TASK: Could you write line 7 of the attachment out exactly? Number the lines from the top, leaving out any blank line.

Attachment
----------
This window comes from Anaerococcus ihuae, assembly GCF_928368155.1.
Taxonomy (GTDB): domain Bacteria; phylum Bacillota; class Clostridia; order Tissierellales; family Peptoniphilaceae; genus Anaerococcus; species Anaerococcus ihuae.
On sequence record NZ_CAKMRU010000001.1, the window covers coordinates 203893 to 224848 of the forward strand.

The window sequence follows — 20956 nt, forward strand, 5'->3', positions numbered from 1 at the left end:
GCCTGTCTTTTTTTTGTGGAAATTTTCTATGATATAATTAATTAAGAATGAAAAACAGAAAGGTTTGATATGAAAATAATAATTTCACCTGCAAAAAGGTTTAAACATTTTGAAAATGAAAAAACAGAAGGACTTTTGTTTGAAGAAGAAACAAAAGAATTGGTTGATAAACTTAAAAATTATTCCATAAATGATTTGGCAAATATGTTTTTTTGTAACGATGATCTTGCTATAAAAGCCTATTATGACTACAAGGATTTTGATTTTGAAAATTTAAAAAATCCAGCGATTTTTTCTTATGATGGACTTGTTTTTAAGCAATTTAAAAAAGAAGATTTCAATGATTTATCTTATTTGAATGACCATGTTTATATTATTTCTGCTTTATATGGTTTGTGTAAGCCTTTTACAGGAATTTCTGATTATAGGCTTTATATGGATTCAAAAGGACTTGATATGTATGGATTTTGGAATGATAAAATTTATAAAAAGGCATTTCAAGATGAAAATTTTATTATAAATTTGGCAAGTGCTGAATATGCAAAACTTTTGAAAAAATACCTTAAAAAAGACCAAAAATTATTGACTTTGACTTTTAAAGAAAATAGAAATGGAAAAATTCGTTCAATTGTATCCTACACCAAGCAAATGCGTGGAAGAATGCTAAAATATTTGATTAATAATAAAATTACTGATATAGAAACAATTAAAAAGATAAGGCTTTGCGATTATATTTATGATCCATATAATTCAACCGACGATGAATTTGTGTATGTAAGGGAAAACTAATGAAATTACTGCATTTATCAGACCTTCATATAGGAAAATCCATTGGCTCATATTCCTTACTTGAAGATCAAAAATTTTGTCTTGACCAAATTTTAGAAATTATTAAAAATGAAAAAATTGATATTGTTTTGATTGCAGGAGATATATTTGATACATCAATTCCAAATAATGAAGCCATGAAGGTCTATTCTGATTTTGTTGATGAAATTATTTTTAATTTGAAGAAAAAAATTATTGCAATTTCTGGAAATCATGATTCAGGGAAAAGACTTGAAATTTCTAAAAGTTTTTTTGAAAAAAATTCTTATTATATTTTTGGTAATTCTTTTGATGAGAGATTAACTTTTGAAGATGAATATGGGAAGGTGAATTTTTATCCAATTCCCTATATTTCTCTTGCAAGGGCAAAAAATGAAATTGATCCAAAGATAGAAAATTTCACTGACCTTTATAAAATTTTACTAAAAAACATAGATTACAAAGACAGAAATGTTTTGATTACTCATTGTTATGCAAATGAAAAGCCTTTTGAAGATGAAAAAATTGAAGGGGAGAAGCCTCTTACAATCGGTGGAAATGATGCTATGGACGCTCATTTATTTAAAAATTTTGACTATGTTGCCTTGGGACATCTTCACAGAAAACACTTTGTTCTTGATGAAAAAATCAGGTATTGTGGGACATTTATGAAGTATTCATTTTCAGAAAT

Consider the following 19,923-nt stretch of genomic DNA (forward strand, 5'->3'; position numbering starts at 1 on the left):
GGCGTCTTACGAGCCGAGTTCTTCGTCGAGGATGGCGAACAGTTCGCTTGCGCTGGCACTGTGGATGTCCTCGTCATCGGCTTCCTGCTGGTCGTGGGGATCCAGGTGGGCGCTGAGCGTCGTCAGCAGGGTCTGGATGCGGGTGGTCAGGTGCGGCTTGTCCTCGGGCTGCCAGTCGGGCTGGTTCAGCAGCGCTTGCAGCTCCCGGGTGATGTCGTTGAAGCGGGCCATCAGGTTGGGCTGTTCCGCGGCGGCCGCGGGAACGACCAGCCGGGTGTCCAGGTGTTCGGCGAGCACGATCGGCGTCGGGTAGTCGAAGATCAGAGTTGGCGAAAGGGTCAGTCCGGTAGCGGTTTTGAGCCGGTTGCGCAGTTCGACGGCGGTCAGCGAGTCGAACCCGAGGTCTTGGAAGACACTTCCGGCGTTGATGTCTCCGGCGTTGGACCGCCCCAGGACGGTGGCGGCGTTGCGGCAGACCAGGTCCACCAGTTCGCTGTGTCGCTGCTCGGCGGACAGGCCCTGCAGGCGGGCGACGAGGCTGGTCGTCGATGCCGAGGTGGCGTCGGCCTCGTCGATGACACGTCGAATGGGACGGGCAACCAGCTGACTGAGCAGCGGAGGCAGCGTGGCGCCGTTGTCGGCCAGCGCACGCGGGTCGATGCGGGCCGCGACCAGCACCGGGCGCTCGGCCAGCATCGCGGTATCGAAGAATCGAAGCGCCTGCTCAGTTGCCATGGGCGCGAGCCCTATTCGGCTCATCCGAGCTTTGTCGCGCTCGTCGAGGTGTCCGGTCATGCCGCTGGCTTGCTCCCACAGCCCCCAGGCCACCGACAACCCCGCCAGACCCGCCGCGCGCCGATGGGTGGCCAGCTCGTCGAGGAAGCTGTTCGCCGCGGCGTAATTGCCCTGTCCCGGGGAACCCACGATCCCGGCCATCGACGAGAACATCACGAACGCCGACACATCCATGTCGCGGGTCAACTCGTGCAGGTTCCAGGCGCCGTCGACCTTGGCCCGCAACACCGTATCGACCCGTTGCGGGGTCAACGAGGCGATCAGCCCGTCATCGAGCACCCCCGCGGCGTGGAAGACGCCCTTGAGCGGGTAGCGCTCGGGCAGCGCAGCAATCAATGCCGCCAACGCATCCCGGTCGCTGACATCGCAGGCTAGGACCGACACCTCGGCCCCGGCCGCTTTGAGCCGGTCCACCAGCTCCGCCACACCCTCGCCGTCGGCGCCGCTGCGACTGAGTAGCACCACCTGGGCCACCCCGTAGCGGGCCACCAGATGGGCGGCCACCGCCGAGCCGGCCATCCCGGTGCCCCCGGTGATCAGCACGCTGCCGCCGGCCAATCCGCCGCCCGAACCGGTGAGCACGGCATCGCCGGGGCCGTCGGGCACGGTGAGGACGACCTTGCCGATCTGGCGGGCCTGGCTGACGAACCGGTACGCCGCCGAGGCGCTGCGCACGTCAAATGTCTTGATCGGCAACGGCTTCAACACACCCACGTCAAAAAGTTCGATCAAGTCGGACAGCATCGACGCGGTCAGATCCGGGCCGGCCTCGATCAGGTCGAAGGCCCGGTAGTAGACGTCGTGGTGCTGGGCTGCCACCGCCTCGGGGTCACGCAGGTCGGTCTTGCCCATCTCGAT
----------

GGCGTCTTACGAGCCGAGTTCTTCGTCGAGGATGGCGAACAGTTCGCTTGCGCTGGCACTGTGGATGTCCTCGTCATCGGCTTCCTGCTGGTCGTGGGGATCCAGGTGGGCGCTGAGCGTCGTCAGCAGGGTCTGGATGCGGGTGGTCAGGTGCGGCTTGTCCTCGGGCTGCCAGTCGGGCTGGTTCAGCAGCGCTTGCAGCTCCCGGGTGATGTCGTTGAAGCGGGCCATCAGGTTGGGCTGTTCCGCGGCGGCCGCGGGAACGACCAGCCGGGTGTCCAGGTGTTCGGCGAGCACGATCGGCGTCGGGTAGTCGAAGATCAGAGTTGGCGAAAGGGTCAGTCCGGTAGCGGTTTTGAGCCGGTTGCGCAGTTCGACGGCGGTCAGCGAGTCGAACCCGAGGTCTTGGAAGACACTTCCGGCGTTGATGTCTCCGGCGTTGGACCGCCCCAGGACGGTGGCGGCGTTGCGGCAGACCAGGTCCACCAGTTCGCTGTGTCGCTGCTCGGCGGACAGGCCCTGCAGGCGGGCGACGAGGCTGGTCGTCGATGCCGAGGTGGCGTCGGCCTCGTCGATGACACGTCGAATGGGACGGGCAACCAGCTGACTGAGCAGCGGAGGCAGCGTGGCGCCGTTGTCGGCCAGCGCACGCGGGTCGATGCGGGCCGCGACCAGCACCGGGCGCTCGGCCAGCATCGCGGTATCGAAGAATCGAAGCGCCTGCTCAGTTGCCATGGGCGCGAGCCCTATTCGGCTCATCCGAGCTTTGTCGCGCTCGTCGAGGTGTCCGGTCATGCCGCTGGCTTGCTCCCACAGCCCCCAGGCCACCGACAACCCCGCCAGACCCGCCGCGCGCCGATGGGTGGCCAGCTCGTCGAGGAAGCTGTTCGCCGCGGCGTAATTGCCCTGTCCCGGGGAACCCACGATCCCGGCCATCGACGAGAACATCACGAACGCCGACACATCCATGTCGCGGGTCAACTCGTGCAGGTTCCAGGCGCCGTCGACCTTGGCCCGCAACACCGTATCGACCCGTTGCGGGGTCAACGAGGCGATCAGCCCGTCATCGAGCACCCCCGCGGCGTGGAAGACGCCCTTGAGCGGGTAGCGCTCGGGCAGCGCAGCAATCAATGCCGCCAACGCATCCCGGTCGCTGACATCGCAGGCTAGGACCGACACCTCGGCCCCGGCCGCTTTGAGCCGGTCCACCAGCTCCGCCACACCCTCGCCGTCGGCGCCGCTGCGACTGAGTAGCACCACCTGGGCCACCCCGTAGCGGGCCACCAGATGGGCGGCCACCGCCGAGCCGGCCATCCCGGTGCCCCCGGTGATCAGCACGCTGCCGCCGGCCAATCCGCCGCCCGAACCGGTGAGCACGGCATCGCCGGGGCCGTCGGGCACGGTGAGGACGACCTTGCCGATCTGGCGGGCCTGGCTGACGAACCGGTACGCCGCCGAGGCGCTGCGCACGTCAAATGTCTTGATCGGCAACGGCTTCAACACACCCACGTCAAAAAGTTCGATCAAGTCGGACAGCATCGACGCGGTCAGATCCGGGCCGGCCTCGATCAGGTCGAAGGCCCGGTAGTAGACGTCGTGGTGCTGGGCTGCCACCGCCTCGGGGTCACGCAGGTCGGTCTTGCCCATCTCGAT